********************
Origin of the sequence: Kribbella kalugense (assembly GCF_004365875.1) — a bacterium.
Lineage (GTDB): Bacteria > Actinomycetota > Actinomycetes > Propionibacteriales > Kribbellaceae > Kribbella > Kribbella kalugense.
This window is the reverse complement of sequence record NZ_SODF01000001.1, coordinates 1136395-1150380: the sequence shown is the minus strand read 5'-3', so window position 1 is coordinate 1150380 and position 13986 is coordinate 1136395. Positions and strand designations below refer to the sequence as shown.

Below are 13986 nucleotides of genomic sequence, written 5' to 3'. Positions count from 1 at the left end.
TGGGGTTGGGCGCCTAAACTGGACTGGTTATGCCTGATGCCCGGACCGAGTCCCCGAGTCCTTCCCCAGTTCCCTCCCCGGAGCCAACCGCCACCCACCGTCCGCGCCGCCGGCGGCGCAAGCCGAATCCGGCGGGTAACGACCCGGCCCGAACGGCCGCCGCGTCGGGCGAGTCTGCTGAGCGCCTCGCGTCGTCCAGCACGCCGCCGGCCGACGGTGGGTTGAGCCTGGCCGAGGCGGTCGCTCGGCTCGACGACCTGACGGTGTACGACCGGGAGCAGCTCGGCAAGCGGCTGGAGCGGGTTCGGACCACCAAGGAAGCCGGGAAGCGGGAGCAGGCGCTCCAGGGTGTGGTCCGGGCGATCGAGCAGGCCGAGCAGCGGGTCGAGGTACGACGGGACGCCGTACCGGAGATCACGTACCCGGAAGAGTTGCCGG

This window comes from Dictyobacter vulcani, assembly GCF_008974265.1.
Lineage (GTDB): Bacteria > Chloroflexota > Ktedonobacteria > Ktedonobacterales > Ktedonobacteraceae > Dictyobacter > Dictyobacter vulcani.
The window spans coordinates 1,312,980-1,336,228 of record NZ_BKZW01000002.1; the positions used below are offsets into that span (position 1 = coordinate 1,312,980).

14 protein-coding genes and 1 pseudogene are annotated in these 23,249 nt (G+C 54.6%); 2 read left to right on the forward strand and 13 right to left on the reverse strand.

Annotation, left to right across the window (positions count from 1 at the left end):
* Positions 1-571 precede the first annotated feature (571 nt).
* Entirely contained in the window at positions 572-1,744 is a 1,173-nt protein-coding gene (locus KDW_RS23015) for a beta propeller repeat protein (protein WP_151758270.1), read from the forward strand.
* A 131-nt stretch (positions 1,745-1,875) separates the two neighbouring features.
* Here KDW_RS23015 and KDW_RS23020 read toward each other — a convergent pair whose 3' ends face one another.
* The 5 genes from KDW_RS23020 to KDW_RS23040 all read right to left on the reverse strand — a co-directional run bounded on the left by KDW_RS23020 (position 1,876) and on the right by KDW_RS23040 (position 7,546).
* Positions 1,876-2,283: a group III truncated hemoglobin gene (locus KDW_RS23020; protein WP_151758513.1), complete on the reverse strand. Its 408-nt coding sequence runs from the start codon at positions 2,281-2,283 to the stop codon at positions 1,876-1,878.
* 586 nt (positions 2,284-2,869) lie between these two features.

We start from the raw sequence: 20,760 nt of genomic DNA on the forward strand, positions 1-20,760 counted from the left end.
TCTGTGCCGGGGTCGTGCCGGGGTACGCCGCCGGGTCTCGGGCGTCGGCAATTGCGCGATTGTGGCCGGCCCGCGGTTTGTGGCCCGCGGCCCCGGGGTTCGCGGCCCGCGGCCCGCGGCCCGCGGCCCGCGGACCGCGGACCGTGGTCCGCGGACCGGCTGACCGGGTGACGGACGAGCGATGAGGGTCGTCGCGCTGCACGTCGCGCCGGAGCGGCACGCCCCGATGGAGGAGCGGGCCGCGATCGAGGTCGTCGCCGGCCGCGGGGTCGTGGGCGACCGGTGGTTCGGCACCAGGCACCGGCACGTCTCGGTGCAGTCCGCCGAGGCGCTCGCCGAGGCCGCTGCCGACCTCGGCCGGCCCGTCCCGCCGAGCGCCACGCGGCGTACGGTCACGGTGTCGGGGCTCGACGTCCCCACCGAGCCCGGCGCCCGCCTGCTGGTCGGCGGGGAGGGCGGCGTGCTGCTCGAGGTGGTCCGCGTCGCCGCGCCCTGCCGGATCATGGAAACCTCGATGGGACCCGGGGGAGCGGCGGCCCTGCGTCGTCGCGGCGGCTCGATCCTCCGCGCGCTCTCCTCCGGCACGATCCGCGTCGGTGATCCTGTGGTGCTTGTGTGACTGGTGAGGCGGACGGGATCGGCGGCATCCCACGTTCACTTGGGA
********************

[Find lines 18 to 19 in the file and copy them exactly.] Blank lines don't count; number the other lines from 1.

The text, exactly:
We start from the raw sequence: 20,760 nt of genomic DNA on the forward strand, positions 1-20,760 counted from the left end.
TCTGTGCCGGGGTCGTGCCGGGGTACGCCGCCGGGTCTCGGGCGTCGGCAATTGCGCGATTGTGGCCGGCCCGCGGTTTGTGGCCCGCGGCCCCGGGGTTCGCGGCCCGCGGCCCGCGGCCCGCGGCCCGCGGACCGCGGACCGTGGTCCGCGGACCGGCTGACCGGGTGACGGACGAGCGATGAGGGTCGTCGCGCTGCACGTCGCGCCGGAGCGGCACGCCCCGATGGAGGAGCGGGCCGCGATCGAGGTCGTCGCCGGCCGCGGGGTCGTGGGCGACCGGTGGTTCGGCACCAGGCACCGGCACGTCTCGGTGCAGTCCGCCGAGGCGCTCGCCGAGGCCGCTGCCGACCTCGGCCGGCCCGTCCCGCCGAGCGCCACGCGGCGTACGGTCACGGTGTCGGGGCTCGACGTCCCCACCGAGCCCGGCGCCCGCCTGCTGGTCGGCGGGGAGGGCGGCGTGCTGCTCGAGGTGGTCCGCGTCGCCGCGCCCTGCCGGATCATGGAAACCTCGATGGGACCCGGGGGAGCGGCGGCCCTGCGTCGTCGCGGCGGCTCGATCCTCCGCGCGCTCTCCTCCGGCACGATCCGCGTCGGTGATCCTGTGGTGCTTGTGTGACTGGTGAGGCGGACGGGATCGGCGGCATCCCACGTTCACTTGGGA